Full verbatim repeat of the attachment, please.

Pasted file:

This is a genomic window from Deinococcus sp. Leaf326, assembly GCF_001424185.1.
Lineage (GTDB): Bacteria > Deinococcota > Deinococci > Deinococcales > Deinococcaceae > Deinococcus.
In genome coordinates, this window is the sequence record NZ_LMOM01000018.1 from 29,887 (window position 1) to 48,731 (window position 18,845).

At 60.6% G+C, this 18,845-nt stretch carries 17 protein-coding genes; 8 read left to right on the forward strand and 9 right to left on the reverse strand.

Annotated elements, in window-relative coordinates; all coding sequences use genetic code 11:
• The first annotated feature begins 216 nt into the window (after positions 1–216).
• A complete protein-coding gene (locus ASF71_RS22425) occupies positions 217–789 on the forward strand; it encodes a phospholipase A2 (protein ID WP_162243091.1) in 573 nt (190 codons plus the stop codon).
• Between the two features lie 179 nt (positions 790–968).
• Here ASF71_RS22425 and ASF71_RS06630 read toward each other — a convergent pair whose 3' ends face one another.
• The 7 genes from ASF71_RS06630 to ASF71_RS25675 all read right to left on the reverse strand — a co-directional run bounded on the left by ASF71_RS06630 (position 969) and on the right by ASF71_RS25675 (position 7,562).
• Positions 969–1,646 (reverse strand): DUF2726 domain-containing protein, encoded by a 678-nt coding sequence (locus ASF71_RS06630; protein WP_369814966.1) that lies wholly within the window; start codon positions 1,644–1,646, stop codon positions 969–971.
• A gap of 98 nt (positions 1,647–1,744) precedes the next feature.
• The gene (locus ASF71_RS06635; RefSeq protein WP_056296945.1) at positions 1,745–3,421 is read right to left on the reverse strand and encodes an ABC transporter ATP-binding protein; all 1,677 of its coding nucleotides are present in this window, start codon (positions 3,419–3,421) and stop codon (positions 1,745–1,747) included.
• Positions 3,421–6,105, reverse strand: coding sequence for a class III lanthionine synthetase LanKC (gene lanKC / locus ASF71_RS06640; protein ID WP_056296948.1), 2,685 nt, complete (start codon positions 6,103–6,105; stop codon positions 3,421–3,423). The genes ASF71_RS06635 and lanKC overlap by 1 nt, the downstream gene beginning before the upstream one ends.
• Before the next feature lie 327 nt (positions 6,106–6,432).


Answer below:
This is a genomic window from Deinococcus sp. Leaf326, assembly GCF_001424185.1.
Lineage (GTDB): Bacteria > Deinococcota > Deinococci > Deinococcales > Deinococcaceae > Deinococcus.
In genome coordinates, this window is the sequence record NZ_LMOM01000018.1 from 29,887 (window position 1) to 48,731 (window position 18,845).

At 60.6% G+C, this 18,845-nt stretch carries 17 protein-coding genes; 8 read left to right on the forward strand and 9 right to left on the reverse strand.

Annotated elements, in window-relative coordinates; all coding sequences use genetic code 11:
• The first annotated feature begins 216 nt into the window (after positions 1–216).
• A complete protein-coding gene (locus ASF71_RS22425) occupies positions 217–789 on the forward strand; it encodes a phospholipase A2 (protein ID WP_162243091.1) in 573 nt (190 codons plus the stop codon).
• Between the two features lie 179 nt (positions 790–968).
• Here ASF71_RS22425 and ASF71_RS06630 read toward each other — a convergent pair whose 3' ends face one another.
• The 7 genes from ASF71_RS06630 to ASF71_RS25675 all read right to left on the reverse strand — a co-directional run bounded on the left by ASF71_RS06630 (position 969) and on the right by ASF71_RS25675 (position 7,562).
• Positions 969–1,646 (reverse strand): DUF2726 domain-containing protein, encoded by a 678-nt coding sequence (locus ASF71_RS06630; protein WP_369814966.1) that lies wholly within the window; start codon positions 1,644–1,646, stop codon positions 969–971.
• A gap of 98 nt (positions 1,647–1,744) precedes the next feature.
• The gene (locus ASF71_RS06635; RefSeq protein WP_056296945.1) at positions 1,745–3,421 is read right to left on the reverse strand and encodes an ABC transporter ATP-binding protein; all 1,677 of its coding nucleotides are present in this window, start codon (positions 3,419–3,421) and stop codon (positions 1,745–1,747) included.
• Positions 3,421–6,105, reverse strand: coding sequence for a class III lanthionine synthetase LanKC (gene lanKC / locus ASF71_RS06640; protein ID WP_056296948.1), 2,685 nt, complete (start codon positions 6,103–6,105; stop codon positions 3,421–3,423). The genes ASF71_RS06635 and lanKC overlap by 1 nt, the downstream gene beginning before the upstream one ends.
• Before the next feature lie 327 nt (positions 6,106–6,432).